The chief executive of ManaBus.com is full of praise for Tauranga City Council and the Bay of Plenty Regional Council's services in getting the company's new return route to Auckland up and running.
The two organisations were "very helpful", said Geoff Norman in an on-board interview during Friday's inaugural trip.
In contrast to some councils around the country, the process for registering the service and securing access to local bus-stops had been "fast and seamless" in Tauranga, he said.
The first Tauranga-Auckland return trip saw about 20 passengers travelling on each leg of the journey on one of the six new 79-seat luxury double-decker buses built by Tauriko-based Kiwi Bus Builders for ManaBus's new North Island express services.
Most of the passengers paid about $4 for their trip, said Mr Norman.
ManaBus.com operates a demand-driven online booking model in which seat prices go up as the buses fill. The company says it is committed to remaining competitive with other bus companies offering national services, including Naked Bus and Inter City.
The buses, which are built on a Volvo chassis, feature Italian-built reclinable leather seats, and provide access to WiFi and 230-volt power at each seat. The buses seat 18 downstairs, including two four-seater positions with tables, and 71 upstairs. Seating is on a first-come, first-served basis.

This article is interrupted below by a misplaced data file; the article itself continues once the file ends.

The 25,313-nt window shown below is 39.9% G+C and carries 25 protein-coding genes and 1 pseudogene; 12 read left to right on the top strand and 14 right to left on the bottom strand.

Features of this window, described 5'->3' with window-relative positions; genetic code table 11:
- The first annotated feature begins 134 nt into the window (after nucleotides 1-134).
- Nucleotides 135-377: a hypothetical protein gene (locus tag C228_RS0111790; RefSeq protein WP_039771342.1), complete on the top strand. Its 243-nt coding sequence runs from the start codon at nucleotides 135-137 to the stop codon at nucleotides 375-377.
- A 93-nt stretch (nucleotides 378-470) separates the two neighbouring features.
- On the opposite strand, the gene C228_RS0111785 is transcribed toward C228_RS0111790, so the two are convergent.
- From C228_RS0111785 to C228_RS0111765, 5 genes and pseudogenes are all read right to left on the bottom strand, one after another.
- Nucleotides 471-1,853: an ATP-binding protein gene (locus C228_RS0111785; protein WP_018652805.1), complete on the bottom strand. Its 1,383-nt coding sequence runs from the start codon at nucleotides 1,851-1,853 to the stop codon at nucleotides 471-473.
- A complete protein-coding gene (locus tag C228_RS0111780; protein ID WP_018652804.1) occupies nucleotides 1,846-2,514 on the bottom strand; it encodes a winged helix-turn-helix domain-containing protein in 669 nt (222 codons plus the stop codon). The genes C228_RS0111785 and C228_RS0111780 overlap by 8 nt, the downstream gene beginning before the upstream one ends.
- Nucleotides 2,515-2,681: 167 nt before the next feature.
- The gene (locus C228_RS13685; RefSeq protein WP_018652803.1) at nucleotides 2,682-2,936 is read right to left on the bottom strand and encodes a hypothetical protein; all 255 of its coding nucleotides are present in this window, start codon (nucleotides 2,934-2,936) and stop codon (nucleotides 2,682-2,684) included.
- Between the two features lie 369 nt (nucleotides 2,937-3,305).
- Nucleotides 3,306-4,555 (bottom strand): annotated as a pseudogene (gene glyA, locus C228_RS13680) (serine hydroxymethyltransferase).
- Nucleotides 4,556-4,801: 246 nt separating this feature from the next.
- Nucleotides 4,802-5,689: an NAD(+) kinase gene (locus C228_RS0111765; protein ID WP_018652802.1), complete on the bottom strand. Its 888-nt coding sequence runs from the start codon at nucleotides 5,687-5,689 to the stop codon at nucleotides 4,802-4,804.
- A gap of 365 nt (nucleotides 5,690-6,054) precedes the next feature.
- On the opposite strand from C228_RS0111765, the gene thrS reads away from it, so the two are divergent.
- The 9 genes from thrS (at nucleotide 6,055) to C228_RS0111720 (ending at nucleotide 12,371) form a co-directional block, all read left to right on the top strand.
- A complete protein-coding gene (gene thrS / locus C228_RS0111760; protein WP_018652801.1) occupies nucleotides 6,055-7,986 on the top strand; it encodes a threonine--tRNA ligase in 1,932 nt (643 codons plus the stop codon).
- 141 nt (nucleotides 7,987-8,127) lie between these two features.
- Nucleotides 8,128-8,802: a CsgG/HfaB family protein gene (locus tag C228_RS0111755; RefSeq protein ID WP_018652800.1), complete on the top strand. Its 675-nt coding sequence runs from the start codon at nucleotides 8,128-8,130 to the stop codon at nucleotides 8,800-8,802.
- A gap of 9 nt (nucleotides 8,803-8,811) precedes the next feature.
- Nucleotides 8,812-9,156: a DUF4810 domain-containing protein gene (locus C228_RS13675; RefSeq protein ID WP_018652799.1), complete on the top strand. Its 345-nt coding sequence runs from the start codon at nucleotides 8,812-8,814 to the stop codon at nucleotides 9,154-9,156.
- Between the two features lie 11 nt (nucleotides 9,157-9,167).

By early next year ManaBus.com would be making a decision on whether to commission more of the purpose-built coaches from Kiwi Bus Builders, he said, depending on demand. Mr Norman said the company was encouraged by the fact that its Auckland to Wellington service hit 60 per cent capacity on Saturday after only two weeks of operations. That reflected passenger numbers of close to 50 for the double-deckers, comparable to a full load for most of the buses operated by its competitors, he said.
"We have greater economies of scale," he said. "We can make money on volume because we can take 30 more passengers than our competitors."
Bill Rae, chairman of ManaBus.com's owner Souter Holdings New Zealand, said that the company was focused on the massive market for getting people out of their cars and into public transport, rather than on competing with rival business companies.
The ManaBus.com model had succeeded in several countries, including Poland and Finland, developed by transport entrepreneur Sir Brian Souter.
"Everyone gets sidetracked by the fact that there's already another bus operator, or two operators, but that's missing the point. The market for moving people out of their cars and on to public transport is huge, absolutely enormous. There's room for more than one operator," said Mr Rae.